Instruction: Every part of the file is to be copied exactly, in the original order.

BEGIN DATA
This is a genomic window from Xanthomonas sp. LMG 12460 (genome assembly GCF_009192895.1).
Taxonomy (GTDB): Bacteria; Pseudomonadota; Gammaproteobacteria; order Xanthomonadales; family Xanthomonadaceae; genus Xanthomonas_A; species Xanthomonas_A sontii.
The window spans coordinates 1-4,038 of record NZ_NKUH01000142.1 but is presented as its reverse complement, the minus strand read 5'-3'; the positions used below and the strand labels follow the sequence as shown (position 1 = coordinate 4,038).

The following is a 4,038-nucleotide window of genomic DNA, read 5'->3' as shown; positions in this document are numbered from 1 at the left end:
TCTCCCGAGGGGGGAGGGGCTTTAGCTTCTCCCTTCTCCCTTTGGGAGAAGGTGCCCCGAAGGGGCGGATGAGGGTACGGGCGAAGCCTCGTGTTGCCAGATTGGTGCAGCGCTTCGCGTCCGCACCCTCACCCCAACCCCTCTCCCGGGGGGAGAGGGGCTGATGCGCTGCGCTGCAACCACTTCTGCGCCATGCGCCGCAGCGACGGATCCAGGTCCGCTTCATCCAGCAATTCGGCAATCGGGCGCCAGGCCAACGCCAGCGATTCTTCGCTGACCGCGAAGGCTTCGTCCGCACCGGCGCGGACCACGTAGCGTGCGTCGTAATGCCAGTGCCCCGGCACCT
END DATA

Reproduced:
This is a genomic window from Xanthomonas sp. LMG 12460 (genome assembly GCF_009192895.1).
Taxonomy (GTDB): Bacteria; Pseudomonadota; Gammaproteobacteria; order Xanthomonadales; family Xanthomonadaceae; genus Xanthomonas_A; species Xanthomonas_A sontii.
The window spans coordinates 1-4,038 of record NZ_NKUH01000142.1 but is presented as its reverse complement, the minus strand read 5'-3'; the positions used below and the strand labels follow the sequence as shown (position 1 = coordinate 4,038).

The following is a 4,038-nucleotide window of genomic DNA, read 5'->3' as shown; positions in this document are numbered from 1 at the left end:
TCTCCCGAGGGGGGAGGGGCTTTAGCTTCTCCCTTCTCCCTTTGGGAGAAGGTGCCCCGAAGGGGCGGATGAGGGTACGGGCGAAGCCTCGTGTTGCCAGATTGGTGCAGCGCTTCGCGTCCGCACCCTCACCCCAACCCCTCTCCCGGGGGGAGAGGGGCTGATGCGCTGCGCTGCAACCACTTCTGCGCCATGCGCCGCAGCGACGGATCCAGGTCCGCTTCATCCAGCAATTCGGCAATCGGGCGCCAGGCCAACGCCAGCGATTCTTCGCTGACCGCGAAGGCTTCGTCCGCACCGGCGCGGACCACGTAGCGTGCGTCGTAATGCCAGTGCCCCGGCACCT